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Ranwell1, Small Engine Technician
Category: Small Engine
Satisfied Customers: 10304
Experience:  I Own a Lawn Mower Sales and service business (37years). Have 2-cycle and 4-cycle certification.
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I have a Craftsman Platinum 190cc 22 Briggs & Stratton Rear

Resolved Question:

I have a Craftsman Platinum 190cc 22'' Briggs & Stratton Rear Bag Rear Propelled Lawn Mower model 37435. I just tuned it up. It started great. After 5 minutes of mowing it won'ts start. Since filter, oil & gas w/ stabilizer, spark plug are new, I suspect the spark plug was not spaced correctly.

Any ideas or recommendations. Does anyone know the right spacing?
Submitted: 7 years ago.
Category: Small Engine
Expert:  Ranwell1 replied 7 years ago.


The correct spark plug gap is .030"


The most likely problem, though is not the spark plug gap. It most likely is a dirty carburetor and/or bad gasoline.


Gasoline cannot be used if it is over 30 days old..EVEN IF YOU USED FUEL STABILIZER !!!!!


Do not use gas left over from last year! It will cause major problems.


Here is my comprehensive carburetor answer that should give you some more information.


As engines sit or get older, fuel that is left in the carburetor can turn to gum and varnish and cause this and other problems. Also, any gasoline that was left in a gas can for a period of more than 30 days must be discarded because it also has begun to turn to varnish.

Today's gasoline's contain MTBE and alcohol. (Ethanol) They turn to "Junk and garbage" very quickly. Alcohol is partially water (H2O). And they call it "Oxygenated fuels! It is the oxygen that breaks down the organic compounds in the fuel and turns the gas to "Garbage" (Gum and varnish) The fuels we had just a few years ago had no alcohol in it and would store for longer periods of time before going stale... and fuel stabilizers do almost nothing to prevent the fuel from going bad with the changes in today's fuels.

Do not buy gas from the "Discount" Stations. The discount stations get a reduced price on gas because they may be buying fuel that is nearly 30 days old already. You may be getting fuel that's nearly stale right from the pump when buying from a discount station. Purchase your fuel from the well-known stations such as Shell, BP, Sonoco, Phillips 66 etc.

More than 70% of all of our repairs in our lawn mower business are due to this same issue. You most likely have dirt, gum, varnish...etc in your carburetor plugging up the small passageways and jets in the carburetor.

The carburetor must be removed from the engine. Clean all parts with carburetor cleaner and blow out all the small holes and passageways with compressed air. Remove all of the non-metallic parts since the carburetor cleaner will cause them to be disfigured decompose and plug the carburetor as time goes on.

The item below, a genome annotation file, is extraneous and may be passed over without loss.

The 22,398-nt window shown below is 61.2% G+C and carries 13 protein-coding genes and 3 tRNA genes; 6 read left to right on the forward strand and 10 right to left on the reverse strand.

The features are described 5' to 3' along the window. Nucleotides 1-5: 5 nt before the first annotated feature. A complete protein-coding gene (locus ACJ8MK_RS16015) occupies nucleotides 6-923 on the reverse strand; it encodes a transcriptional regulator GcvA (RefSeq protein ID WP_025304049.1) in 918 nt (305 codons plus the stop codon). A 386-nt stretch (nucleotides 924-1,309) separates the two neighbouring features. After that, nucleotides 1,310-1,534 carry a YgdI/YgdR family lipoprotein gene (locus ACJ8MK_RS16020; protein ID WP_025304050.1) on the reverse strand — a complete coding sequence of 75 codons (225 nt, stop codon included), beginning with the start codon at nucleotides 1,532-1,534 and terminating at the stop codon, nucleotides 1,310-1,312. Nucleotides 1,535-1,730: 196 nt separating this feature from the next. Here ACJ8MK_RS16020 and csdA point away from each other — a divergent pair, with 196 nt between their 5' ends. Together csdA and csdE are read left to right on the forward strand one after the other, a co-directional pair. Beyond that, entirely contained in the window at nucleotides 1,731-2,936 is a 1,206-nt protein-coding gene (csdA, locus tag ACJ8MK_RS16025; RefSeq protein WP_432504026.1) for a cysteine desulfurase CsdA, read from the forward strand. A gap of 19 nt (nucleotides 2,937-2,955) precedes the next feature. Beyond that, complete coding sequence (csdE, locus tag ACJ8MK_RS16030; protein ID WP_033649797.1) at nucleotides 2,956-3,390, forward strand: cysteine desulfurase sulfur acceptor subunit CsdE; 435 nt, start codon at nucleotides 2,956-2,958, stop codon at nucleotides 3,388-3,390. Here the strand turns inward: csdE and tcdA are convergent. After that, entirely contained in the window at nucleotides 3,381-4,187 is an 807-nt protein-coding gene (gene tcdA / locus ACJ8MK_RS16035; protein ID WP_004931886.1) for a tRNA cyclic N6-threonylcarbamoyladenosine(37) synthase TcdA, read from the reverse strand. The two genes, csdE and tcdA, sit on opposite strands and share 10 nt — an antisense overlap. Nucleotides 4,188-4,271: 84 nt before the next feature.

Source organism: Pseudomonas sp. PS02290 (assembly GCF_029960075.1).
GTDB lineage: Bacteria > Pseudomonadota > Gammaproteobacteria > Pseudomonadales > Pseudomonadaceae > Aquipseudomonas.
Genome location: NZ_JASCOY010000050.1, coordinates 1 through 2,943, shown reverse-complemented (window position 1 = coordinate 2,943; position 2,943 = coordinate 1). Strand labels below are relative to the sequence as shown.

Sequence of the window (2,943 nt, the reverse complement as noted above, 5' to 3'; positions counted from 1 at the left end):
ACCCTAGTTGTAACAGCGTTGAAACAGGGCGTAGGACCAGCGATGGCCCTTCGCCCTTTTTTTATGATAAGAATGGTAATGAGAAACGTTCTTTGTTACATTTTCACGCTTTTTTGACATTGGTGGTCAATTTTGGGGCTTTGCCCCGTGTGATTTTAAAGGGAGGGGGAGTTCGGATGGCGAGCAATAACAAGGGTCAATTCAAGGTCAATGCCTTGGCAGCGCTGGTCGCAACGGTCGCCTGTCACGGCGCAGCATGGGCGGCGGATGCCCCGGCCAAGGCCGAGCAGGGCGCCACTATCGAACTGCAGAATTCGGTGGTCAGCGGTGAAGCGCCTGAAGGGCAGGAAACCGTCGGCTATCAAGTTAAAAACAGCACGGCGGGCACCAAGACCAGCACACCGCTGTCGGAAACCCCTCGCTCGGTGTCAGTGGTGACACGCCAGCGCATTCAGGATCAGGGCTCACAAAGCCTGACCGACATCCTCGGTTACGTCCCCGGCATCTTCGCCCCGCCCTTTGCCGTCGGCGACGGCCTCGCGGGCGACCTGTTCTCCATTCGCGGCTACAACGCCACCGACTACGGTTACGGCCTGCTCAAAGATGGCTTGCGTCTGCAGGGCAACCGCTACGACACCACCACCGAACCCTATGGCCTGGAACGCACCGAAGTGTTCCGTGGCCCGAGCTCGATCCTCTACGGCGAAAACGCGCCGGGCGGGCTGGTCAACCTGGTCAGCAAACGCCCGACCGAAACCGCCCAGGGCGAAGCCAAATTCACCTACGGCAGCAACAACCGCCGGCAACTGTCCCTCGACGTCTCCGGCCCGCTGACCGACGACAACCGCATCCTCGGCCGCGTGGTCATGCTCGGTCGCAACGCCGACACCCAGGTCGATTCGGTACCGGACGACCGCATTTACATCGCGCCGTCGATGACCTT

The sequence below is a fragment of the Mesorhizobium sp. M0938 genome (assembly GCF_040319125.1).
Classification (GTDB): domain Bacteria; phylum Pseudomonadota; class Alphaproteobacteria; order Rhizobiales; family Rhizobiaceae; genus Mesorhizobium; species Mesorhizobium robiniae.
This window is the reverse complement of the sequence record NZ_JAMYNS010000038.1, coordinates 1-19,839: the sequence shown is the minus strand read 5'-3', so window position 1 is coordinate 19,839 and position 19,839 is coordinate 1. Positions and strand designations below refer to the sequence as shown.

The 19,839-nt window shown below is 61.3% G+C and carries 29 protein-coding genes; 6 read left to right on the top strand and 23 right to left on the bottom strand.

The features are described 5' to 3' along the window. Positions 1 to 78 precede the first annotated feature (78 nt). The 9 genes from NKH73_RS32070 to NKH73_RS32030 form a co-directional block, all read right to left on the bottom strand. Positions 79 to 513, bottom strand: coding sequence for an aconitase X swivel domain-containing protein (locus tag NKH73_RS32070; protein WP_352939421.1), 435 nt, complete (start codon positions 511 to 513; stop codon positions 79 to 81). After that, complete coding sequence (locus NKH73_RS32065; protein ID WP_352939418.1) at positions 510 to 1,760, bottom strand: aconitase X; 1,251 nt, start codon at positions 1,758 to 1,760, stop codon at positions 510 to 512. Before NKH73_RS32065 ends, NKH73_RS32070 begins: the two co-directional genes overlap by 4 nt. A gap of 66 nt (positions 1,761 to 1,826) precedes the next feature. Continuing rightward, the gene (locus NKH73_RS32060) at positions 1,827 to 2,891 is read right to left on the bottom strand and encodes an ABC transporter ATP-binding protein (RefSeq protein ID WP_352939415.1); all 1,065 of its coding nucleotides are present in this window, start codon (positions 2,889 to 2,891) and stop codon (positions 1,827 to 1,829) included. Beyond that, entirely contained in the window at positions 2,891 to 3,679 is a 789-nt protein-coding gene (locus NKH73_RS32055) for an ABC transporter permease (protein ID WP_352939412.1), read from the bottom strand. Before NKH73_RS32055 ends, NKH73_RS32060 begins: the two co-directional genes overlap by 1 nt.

Wash the carburetor cleaner off of the metal parts by washing them in warm, soapy water then rinsing with clean water. Dry them by blowing it off with compressed air. Make sure that all the passageways are blown dry before reassembling.

Reassemble using a NEW carburetor rebuild kit.

DO NOT TRY TO REASSEMBLE WITHOUT USING A COMPLTE CARBURETOR KIT! You will just end up having to do the job again.

ALWAYS clean the fuel tank and replace the fuel line when doing this repair or you may have to do it all over again. The inside of the fuel line disintegrates over time and these small pieces of rubber will plug up the carburetor too. Dirt and water from a dirty fuel tank will also plug up the carburetor. Find the Model, type and serial or code numbers off of the engine and take them to your local dealer to get the carburetor repair kit.

If you do the work yourself, take pictures or at least make a drawing of where all the linkages, gaskets, and component parts go. Correct reassembly is critical.

If the carburetor still doesn't work correctly, you may have to take it to someone who has an "Ultra-sonic" cleaning machine. This machine uses carb cleaner and ultrasonic vibrations to get the very small passageways clean when traditional methods fail.

If you don't feel comfortable with this kind of repair I would suggest sending it to a reputable shop.


Customer: replied 7 years ago.

Thank you. I have no intention of working on the carburetor myself so I'll need to take it in. Before I do, let me first rule out the spark plug. In 4 weeks period I have replaced 2 spark plugs, and I did not gap either. Each time I place the new plug in, it started fairly quickly, but not on later tries. So I have two questions.


1. Would improper gap ruin the plug, thus requiring me to go out and buy another and gap correctly - or- can I cap to .030"


2. Even if not gapped correctly (took straight out of box) is it likely that this really does not matter.


It seems that new plug = good start once.

Expert:  Ranwell1 replied 7 years ago.

The wrong gap will not usually cause a plug to go bad.

The wrong gap can affect how the engine starts and runs.


A clogged air filter can cause the plug to go bad as it causes the engine to run too rich and carbon up the plug.


Usually the problem is either a clogged carburetor or the use of old gas. Make sure that you are using FRESH 89 octane gas. Do not use any gasoline that is over 30 days old!!!! Even if the gas is only 2 or 3 weeks old, it could be bad gas if you purchased it from a discount station.




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